A lack of consistent care for patients undergoing high-risk emergency bowel surgery may be negatively affecting patient outcomes and placing major strain on scarce NHS resources, a report claims.
The joint national report led by the Royal College of Anaesthetists (RCoA) makes 12 recommendations to health commissioners and providers to reduce the variations in care.
The annual cost of ward care alone is in excess of £200 million, despite £22m in savings due to reducing length of hospital stays.
Commissioned by the Healthcare Quality Improvement Partnership as part of the National Clinical Audit Programme, the National Emergency Laparotomy Audit (NELA) report analyses the care received by more than 20,000 emergency bowel surgery patients treated in NHS hospitals in England and Wales between December 2014 and November 2015.
Analysing patients’ short-term survival, the report found 1 in 9 patients died within 30 days of surgery, but that risk of death ranged from under 5% to over 30%, depending on the patient’s condition at the time of surgery.
The 30-day mortality rates for individual hospitals were in the range expected given the number of patients and the range of conditions treated; however the report shows substantial variation in the delivery of care against pre-existing national standards.
Data from this report highlights that the current provision of care is falling short of that provided for adult patients undergoing other major elective surgery of comparable or lesser risk. NELA’s first patient report, published in 2015, revealed that more patients die from emergency bowel surgery than from any other type of high-risk planned surgery.
Office for National Statistics and NELA data indicate that emergency laparotomy carries an 11 percent mortality rate, confirming the high-risk nature of emergency bowel surgery. More than a quarter remained in hospital 20 days after surgery, with older patients more likely to remain in hospital longer.
Examples of where hospitals fall short of the standards of care referenced within the NELA report include:
- prior to surgery, 36% of patients do not receive a documented assessment of risk of death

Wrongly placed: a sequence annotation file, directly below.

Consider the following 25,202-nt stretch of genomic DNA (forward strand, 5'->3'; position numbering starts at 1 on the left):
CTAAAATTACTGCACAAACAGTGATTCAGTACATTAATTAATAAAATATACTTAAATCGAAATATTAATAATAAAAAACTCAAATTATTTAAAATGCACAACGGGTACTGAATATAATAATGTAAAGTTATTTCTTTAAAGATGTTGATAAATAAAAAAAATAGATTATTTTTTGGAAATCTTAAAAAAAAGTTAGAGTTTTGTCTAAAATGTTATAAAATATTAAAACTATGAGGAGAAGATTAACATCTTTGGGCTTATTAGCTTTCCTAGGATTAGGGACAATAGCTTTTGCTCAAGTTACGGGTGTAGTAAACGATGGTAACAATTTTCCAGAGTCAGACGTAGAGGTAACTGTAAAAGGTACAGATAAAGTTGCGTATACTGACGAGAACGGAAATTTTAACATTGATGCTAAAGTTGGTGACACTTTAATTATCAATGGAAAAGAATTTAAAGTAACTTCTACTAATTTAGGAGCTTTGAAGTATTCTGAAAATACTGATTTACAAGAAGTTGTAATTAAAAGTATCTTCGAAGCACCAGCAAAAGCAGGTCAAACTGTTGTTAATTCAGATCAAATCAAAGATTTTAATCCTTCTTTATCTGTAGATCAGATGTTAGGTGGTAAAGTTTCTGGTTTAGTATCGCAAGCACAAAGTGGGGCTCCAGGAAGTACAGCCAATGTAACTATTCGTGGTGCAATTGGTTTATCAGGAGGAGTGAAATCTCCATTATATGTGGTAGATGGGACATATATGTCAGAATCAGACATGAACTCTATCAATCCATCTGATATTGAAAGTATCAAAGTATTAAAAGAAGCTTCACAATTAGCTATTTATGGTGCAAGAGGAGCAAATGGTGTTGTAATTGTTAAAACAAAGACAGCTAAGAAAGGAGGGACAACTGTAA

- 29% of emergency bowel surgery patients identified as urgent do not arrive in theatre within the stipulated two hour timeframe
- 39% of patients are not admitted directly to a critical care unit after surgery
- 90% of elderly patients did not receive input from Elderly Medicine Specialists.
Though the proportion of patients receiving a formal risk assessment prior to bowel surgery has increased from 56% to 64% over the last year, there remain large differences in standards of care between hospitals. Furthermore, little improvement has occurred at an organisational level to raise standards of care such as timely access to operating theatres, critical care provision, and input from Elderly Medicine Specialists for older patients.
Rectifying this will require greater engagement between clinicians, health care managers and commissioners.
Professor Mike Grocott, Chair of NELA and Council Member of the Royal College of Anaesthetists, said: “Shortfalls in the perioperative care of these patients before, during and after major surgery may be negatively affecting patient outcomes and use of resources. There is still much work to be done and it is vital that, clinicians, hospital managers and commissioners of healthcare examine these data to determine why standards are not always met and how improvements can be made. This will lead to better care and efficiencies that will benefit both patients and the NHS.”
A summary of the 12 recommendations:
– assessing and documenting patient risk to guide allocation of resources
– providing sufficient critical care and emergency operating theatre capacity to allow emergency surgery
to occur in a timely fashion
– ensuring consistent medical staffing at all times
– implementing care pathways for emergency surgical patients
– planning and reviewing essential processes of care by multi-disciplinary team working.